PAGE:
The above arrests led to an outcry, fortunately. It's about time such an outcry took place. Hundreds of people showed up the next Saturday to proclaim that they could dance if they wanted to, they could leave their cares behind, and it didn't matter what the courts or the police said. You can see some of the footage at this link. This shows that it is not the courts that are going to protect individual rights from the intrusions of the government, it's you. The police aren't going to honor your rights, they will not honor their oaths to the Constitution if they took such an oath, they are going to mindlessly obey anyone they consider their superior and enforce the law no matter how unjust, unconstitutional, poorly written or just plain immoral. The only way they will ever know better is for the people to take action and expose them as the jack booted thugs they are. The only way our rights will be honored by the political elite is for the common folk to insist upon it.

This was a victory for the freedom movement. It was a victory for the indomitable spirit of the common folk. There will be another dance party on July 4th, Independence Day. If you can make it out to show your independence and promote freedom, you should. This is the kind of involvement that is necessary to send a message to the federal government that we are not sheep waiting to be sheered and we will not simply roll over and let them get away with anything they want. My hope is that this will grow into something bigger. My hope is to some day soon see such a movement demanding the rollback of all intrusive government laws and agencies. We should not only be allowed to dance at national monuments, but even in airports if we so choose. Let freedom ring across this great nation of ours, and let us dance to the ringing we hear.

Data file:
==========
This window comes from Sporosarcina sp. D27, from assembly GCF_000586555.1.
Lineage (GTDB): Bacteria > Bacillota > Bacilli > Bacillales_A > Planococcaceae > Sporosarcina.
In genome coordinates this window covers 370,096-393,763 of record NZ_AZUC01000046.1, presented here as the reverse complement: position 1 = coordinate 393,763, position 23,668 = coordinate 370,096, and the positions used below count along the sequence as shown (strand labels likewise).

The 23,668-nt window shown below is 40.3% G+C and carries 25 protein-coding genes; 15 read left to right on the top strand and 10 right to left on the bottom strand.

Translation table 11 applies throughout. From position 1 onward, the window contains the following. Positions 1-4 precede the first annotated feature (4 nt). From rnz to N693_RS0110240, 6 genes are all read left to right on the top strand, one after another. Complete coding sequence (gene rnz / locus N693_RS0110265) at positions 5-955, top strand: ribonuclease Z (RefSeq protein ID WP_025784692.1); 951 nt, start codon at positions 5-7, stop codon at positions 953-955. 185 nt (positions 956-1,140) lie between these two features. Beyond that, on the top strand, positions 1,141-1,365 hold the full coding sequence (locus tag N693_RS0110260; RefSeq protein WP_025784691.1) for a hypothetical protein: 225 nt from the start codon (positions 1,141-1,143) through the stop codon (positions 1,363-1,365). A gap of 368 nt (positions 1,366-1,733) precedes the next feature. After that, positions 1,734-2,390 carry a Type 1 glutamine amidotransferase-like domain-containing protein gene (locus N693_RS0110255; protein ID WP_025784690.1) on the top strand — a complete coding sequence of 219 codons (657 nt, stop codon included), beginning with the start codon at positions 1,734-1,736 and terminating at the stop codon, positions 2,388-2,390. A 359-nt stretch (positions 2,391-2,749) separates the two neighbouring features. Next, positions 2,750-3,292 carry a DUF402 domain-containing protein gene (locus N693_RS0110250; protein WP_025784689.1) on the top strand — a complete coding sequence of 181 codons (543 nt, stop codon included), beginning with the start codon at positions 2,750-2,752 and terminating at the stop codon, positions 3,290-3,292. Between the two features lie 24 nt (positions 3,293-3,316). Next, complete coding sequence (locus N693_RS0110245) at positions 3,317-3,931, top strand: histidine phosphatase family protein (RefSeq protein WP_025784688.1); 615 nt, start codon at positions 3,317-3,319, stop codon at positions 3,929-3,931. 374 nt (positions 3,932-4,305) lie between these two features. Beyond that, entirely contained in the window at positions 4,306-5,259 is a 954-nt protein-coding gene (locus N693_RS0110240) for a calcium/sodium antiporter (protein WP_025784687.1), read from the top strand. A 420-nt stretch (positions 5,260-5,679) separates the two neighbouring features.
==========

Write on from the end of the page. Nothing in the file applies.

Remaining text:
My archived articles are available at szandorblestman.com. Please visit there to help support me and my efforts. I also have an ebook available entitled "The Ouijiers" by Matthew Wayne.

Monday, June 6, 2011